Relationship between swimming speed and physiological and perceptual responses in skins race
Main Article Content
Purpose: This study investigated the relationships between swimming speed and physiological and perceptual responses in a skins race, in which a maximum of three races are repeated with a rest in between each round. Methods: The study measured the physiological responses in terms of the heart rate, maximal oxygen uptake (VO2max), and oxygen debt (O2 debt) and examined the perceived exertion to determine the perceptual response. Specifically, it measured the swimming speed and blood lactate (Bla) levels of seven male collegiate swimmers in three rounds of 50 m freestyle, which simulated skins race. It also conducted a bicycle ergometer test to measure their VO2max and O2 debt. Results: The results showed a significant association between swimming speed and Bla. In other words, the study found a significant association between swimming speed and glycolysis during the skins race. However, it did not find a significant association between swimming speed and VO2max or/and O2 debt. Conclusion: Hence, it concluded that a swimmer’s skill level is related to the swimmer’s speed in the skins race. These findings provide an understanding of the physiological parameters that effect performance in high-intensity sports.
This work is licensed under a Creative Commons Attribution-NonCommercial-ShareAlike 4.0 International License.
Cureton, T. K. (1951) Physical fitness of champion athletes, Urbana Univ. of Illinois Press: Illinoi, pp.314-350.
Dixon, R. W. and Faulkner, J. A. (1971) Cardiac output during maximal effort running and swimming, J. App1. Physiol., 20: 653-656. https://doi.org/10.1152/jappl.19220.127.116.113 DOI: https://doi.org/10.1152/jappl.1918.104.22.1683
Hatta, H. (2009) Lactate and Exercise Physiology and Biochemistry: Energy Metabolism, Ichimura Press; Tokyo, 63. (in Japanese).
Holmer, I. (1972) Oxygen uptake during swimming in man, J. Appl. Physiol., 33: 502-509. https://doi.org/10.1152/jappl.1922.214.171.1242 DOI: https://doi.org/10.1152/jappl.19126.96.36.1992
Holmer, I., Lundin, A. and Eriksson, B. 0. (1974) Maximal oxygen uptake during swimming and running by elite swimmers, J. App1. Physiol., 36: 711-714. https://doi.org/10.1152/jappl.19188.8.131.521 DOI: https://doi.org/10.1152/jappl.19184.108.40.2061
Kurokawa, T. Togashi, T., Nomura, T. and Ikegami, H. (1985) Relationship between swimming performance and maximal oxygen debt, maximal oxygen uptake, and oxygen requirement, Jap. J. Phys. Educ., 29(4): 295-305. (in Japanese). https://doi.org/10.5432/jjpehss.KJ00003392164 DOI: https://doi.org/10.5432/jjpehss.KJ00003392164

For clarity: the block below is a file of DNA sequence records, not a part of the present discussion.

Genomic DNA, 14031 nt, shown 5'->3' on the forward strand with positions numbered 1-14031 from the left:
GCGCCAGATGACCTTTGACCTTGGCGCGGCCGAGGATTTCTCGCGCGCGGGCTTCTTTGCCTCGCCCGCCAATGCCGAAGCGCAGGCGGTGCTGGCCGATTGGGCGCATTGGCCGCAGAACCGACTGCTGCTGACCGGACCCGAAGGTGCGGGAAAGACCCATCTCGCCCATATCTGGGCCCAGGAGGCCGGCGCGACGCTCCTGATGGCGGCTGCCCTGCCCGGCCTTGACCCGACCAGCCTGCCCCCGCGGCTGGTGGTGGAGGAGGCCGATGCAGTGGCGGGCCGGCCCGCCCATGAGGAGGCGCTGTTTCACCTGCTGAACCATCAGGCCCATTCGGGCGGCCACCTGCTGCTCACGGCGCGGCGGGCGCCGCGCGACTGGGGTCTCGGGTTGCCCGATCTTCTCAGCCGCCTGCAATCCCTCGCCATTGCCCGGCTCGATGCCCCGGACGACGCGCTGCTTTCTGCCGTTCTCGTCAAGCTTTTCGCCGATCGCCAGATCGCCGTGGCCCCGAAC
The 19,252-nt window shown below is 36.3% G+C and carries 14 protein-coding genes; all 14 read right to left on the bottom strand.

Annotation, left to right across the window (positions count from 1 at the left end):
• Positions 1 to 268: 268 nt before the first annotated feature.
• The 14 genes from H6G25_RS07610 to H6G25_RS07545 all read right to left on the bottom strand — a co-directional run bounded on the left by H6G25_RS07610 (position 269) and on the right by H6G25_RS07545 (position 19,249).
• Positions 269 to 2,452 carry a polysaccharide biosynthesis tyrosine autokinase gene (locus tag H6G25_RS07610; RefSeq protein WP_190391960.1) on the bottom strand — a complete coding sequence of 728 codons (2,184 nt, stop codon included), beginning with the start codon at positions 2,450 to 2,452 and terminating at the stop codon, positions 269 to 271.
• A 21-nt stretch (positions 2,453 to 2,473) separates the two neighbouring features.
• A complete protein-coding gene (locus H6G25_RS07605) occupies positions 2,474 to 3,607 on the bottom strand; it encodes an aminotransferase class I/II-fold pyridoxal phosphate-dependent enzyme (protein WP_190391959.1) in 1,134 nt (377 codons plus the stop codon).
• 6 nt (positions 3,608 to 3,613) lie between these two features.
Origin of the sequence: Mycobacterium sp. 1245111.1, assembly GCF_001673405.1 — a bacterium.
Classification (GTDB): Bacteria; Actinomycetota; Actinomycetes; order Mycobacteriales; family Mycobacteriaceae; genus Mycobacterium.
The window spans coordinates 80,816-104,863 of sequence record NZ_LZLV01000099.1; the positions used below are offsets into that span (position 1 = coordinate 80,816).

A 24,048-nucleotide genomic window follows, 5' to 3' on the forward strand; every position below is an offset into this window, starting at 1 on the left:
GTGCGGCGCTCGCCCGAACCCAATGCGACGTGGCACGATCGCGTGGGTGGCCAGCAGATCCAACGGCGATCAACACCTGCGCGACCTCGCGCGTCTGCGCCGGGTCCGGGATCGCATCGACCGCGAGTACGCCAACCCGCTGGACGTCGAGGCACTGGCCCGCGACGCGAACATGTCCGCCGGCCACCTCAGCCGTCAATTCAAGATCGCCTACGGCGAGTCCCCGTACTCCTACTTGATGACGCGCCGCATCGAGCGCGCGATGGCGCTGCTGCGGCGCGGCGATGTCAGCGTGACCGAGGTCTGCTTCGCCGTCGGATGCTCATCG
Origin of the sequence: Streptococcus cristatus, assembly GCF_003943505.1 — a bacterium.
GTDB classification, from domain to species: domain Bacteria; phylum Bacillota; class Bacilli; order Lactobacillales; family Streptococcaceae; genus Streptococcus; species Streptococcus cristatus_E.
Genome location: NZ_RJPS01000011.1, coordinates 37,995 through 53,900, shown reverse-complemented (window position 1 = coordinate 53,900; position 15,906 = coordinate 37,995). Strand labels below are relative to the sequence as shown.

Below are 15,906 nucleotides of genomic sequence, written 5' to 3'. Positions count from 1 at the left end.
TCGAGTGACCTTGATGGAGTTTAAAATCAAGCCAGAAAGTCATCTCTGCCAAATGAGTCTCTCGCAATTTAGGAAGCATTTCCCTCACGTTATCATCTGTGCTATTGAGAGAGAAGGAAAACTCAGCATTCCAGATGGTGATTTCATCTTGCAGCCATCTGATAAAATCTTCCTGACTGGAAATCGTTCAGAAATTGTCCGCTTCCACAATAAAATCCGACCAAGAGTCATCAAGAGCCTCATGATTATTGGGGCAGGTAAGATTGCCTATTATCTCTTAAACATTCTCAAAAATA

Magel, J. R. and Faulkner, J. A. (1967) Maximal oxygen uptake of college swimmers, J. App1. Physiol., 22: 929-933. https://doi.org/10.1152/jappl.19220.127.116.119 DOI: https://doi.org/10.1152/jappl.1918.104.22.1689
McArdle, W. D., Glaser, R. M., and Magel, J. R. (1971) Metabolic and cardio-respiratory response during free swimming and treadmill walking, J. Appl. Physiol., 30: 733-738. https://doi.org/10.1152/jappl.1922.214.171.1243 DOI: https://doi.org/10.1152/jappl.19126.96.36.1993
Miyashita, M. (1970) Science of Swimming, Kyorin Shoin; Tokyo, pp.72-81. (in Japanese).
Sakai, K., Sheahan, J., Takamatsu, K. (1999）The relationship between high power output during intermittent exercise and three energy delivery systems, Jap. J. Phys. Fitness Sports Med., 48, 453-466. (in Japanese). https://doi.org/10.7600/jspfsm1949.48.453 DOI: https://doi.org/10.7600/jspfsm1949.48.453
Shephard, R. J., Godin, G. and Campbell, R. (1974) Characteristics of sprint，medium and long distance swimmers, Eur. J. Appl. Physiol., 32: 99-116. https://doi.org/10.1007/BF00421569 DOI: https://doi.org/10.1007/BF00421569
Yamamoto, M. and Kanehisa H. (1990) Mechanical power outputs of maximal intermittent exercise in relation to anaerobic and aerobic working capacities, Jap. J. Sports Sci.,9: 526-530. (in Japanese).